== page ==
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What would happen if we were to train a client using heavy traditional movements ALL of the time? It’s quite simple really: a lack of new stimulus for brain and body, an overreaching amount of a single stimulus (load orientated), with the result being an overtrained, bored and burnt-out client.

4Q programming allows us to plan for well-balanced and smart sessions that allow for high-performance training from energised ‘everyday athletes’!

The 4Q model has been applied in business modelling, political posturing and, more recently, health and performance programming. Michol Dalcourt, the inventor of ViPR, adapted the biaxial model to quantify the total fitness spectrum and qualify the principle of Loaded Movement Training. According to the ViPR 4Q model, we are able to split all training forms into two axes. The vertical axis sees the spectrum of loaded (with external force/resistance) to unloaded (without external force, beyond the scope of gravity). And the horizontal axis sees linear (single direction, simple movement) to transitional (multi-directional, complex movement).

Picture of the 4Q model

 

 

 

 

 

 

 

 

 

 

 

 

 

 

As we take a tour of the 4Q model, we start at Q1.

Q1 Training involves moving most of the body, generally in one direction, using external load, from which we have the potential to elicit gains in strength, hypertrophy and joint stability. The more external load or force we apply and the more linear we make that movement, the further into the quadrant we would plot the exercise. As an example, an exercise that we would plot in the far top left corner would be a heavy leg press because of its very simple, stable and known nature and because of the significant amounts of load we can push. Further towards our X we could plot a dumbbell lunge – less load in the hands and more chance of small variations in length, direction and depth of lunge.

Q2 Training again involves moving the body in one linear direction, but this time without the use of external load or forces, from which we can successfully train movement patterning and elect movement quality and gains in classic flexibility. A far bottom left exercise example would be hip bridge and an example that may sit closer towards the X (unloaded but with higher force and degree of movement variation) would be a bodyweight push-up or lunge.

Q3 Training involves movement variation and often different parts of the body being driven in different directions. At this point we remain unloaded. Classic examples of this type of training include speed, agility, quickness (SAQ) drills such as bounding, hurdle work, cone sprints or even dancing. Q3 brings about improvements in co-ordination, reactions, rhythm and timing, all essential for a fast, high-performing human.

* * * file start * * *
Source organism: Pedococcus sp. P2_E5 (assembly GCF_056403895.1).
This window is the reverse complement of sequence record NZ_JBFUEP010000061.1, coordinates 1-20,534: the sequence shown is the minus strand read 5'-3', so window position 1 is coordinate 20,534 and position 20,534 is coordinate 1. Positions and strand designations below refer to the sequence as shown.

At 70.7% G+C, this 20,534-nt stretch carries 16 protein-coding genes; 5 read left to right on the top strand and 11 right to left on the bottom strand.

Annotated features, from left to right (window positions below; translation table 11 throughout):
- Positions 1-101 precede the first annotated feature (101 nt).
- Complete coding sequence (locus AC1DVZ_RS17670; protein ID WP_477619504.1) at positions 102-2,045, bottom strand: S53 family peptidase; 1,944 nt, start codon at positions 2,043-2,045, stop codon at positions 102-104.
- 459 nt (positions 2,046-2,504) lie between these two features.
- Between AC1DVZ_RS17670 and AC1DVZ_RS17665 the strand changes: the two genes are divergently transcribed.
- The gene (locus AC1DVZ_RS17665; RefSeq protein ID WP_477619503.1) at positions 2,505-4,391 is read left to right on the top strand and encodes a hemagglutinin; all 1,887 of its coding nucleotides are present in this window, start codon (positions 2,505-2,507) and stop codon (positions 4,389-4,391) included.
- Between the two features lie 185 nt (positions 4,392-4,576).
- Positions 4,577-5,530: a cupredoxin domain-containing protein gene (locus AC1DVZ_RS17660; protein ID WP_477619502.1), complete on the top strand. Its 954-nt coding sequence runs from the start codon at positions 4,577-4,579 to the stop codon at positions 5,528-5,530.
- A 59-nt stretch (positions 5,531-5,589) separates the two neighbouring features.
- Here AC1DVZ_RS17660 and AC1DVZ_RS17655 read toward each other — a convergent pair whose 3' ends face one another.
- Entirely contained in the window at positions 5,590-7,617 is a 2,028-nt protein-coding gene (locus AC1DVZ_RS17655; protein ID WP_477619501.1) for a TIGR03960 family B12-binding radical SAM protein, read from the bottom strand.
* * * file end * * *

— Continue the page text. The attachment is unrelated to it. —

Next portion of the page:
Q4 is the complementary quadrant. Because we load Q4 exercise yet move in multi directions, we are able to still gain and gather strength gains, especially specific to real-life or sporting movements. Also, because we move omni-directionally, we are able to challenge all of our Q3 qualities and concentrate on movement quality such as in Q2. Q4 movements – when programmed well – can help to elicit gains from its own quadrant – moving better for life or sport – or help to overcome a plateau from any of the other quadrants.

Here is a classic example of a 4Q session:

Taking one classic exercise from each quadrant, we are able to form a whole-body balanced performance training programme. Take a look!

Classic, balanced performance

But wait: there are more ways that we are able to use 4Q modelling to plan. The beauty of the 4Q model is that we have the ability to adapt it for different clients, different components of fitness and different mindsets or methodologies. Take a look at these different takes on the 4Q model that will empower you in creating your own!

Mobility – Hip flexor

Hypertrophy – Chest

Self-myofascial release (SMR) – Hamstring

Aaron’s take on 4Q programming… Coaching the 4Q model

 

4Q Image

 

 

 

 

 

Play with the order of the Qs to elicit different responses – Q3 or Q4 in small bouts are great for priming a client before a big Q1 exercise!

✔️ Play with the amount of each Q per session – Q4 exercises spend a lot of neuromuscular currency, so be sure not to put your client’s body in debt!

✔️ Remember that different clients will respond differently to each of the quadrants depending on their personality and preferred style of training. A-type personalities may enjoy Q1 and Q2 exercises (being more regimentally minded), so be aware not to overstimulate them with Q3 and Q4 too frequently. However, B-types could easily become bored with the repetitive nature of Q1 and Q2 exercises!

✔️ Create your own 4Qs to enhance and empower your programming!

The 4Q model – a smart tool for assessing and addressing your clients’ wants and needs, which can be used to programme single sessions or plan periodisations and ensure that sessions are designed and delivered in a fresh and empowering way!

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Headshot of Aaron Barnett

 

 

 

 

 

 

 

 

Aaron Barnett currently leads Fitness Practitioner at Peppy (Corporate Wellness) helping to support the moments that matter. In his previous life he was the Head of ViPR education for FitPro and managed the FitPro National Trainer team. As well as a successful PT and educator within his own rite Aaron believes that by learning, sharing and collaborating with the best in function this will serve ViPR Global in remaining the number one functional training tool!

 

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